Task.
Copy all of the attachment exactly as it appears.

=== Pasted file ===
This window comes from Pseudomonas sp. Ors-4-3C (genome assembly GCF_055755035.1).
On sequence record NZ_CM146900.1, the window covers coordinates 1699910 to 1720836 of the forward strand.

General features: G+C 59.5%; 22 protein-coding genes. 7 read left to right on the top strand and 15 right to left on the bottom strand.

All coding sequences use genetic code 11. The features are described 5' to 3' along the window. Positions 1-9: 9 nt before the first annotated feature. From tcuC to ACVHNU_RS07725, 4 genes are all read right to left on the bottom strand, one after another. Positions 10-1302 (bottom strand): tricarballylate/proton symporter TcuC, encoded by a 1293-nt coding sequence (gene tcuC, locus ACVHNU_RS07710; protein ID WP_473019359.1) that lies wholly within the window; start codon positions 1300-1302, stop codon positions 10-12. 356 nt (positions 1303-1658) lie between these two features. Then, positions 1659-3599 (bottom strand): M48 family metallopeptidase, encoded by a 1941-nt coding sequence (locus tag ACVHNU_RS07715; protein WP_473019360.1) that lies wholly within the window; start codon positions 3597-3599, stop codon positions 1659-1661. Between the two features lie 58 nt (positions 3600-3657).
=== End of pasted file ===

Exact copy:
This window comes from Pseudomonas sp. Ors-4-3C (genome assembly GCF_055755035.1).
On sequence record NZ_CM146900.1, the window covers coordinates 1699910 to 1720836 of the forward strand.

General features: G+C 59.5%; 22 protein-coding genes. 7 read left to right on the top strand and 15 right to left on the bottom strand.

All coding sequences use genetic code 11. The features are described 5' to 3' along the window. Positions 1-9: 9 nt before the first annotated feature. From tcuC to ACVHNU_RS07725, 4 genes are all read right to left on the bottom strand, one after another. Positions 10-1302 (bottom strand): tricarballylate/proton symporter TcuC, encoded by a 1293-nt coding sequence (gene tcuC, locus ACVHNU_RS07710; protein ID WP_473019359.1) that lies wholly within the window; start codon positions 1300-1302, stop codon positions 10-12. 356 nt (positions 1303-1658) lie between these two features. Then, positions 1659-3599 (bottom strand): M48 family metallopeptidase, encoded by a 1941-nt coding sequence (locus tag ACVHNU_RS07715; protein WP_473019360.1) that lies wholly within the window; start codon positions 3597-3599, stop codon positions 1659-1661. Between the two features lie 58 nt (positions 3600-3657).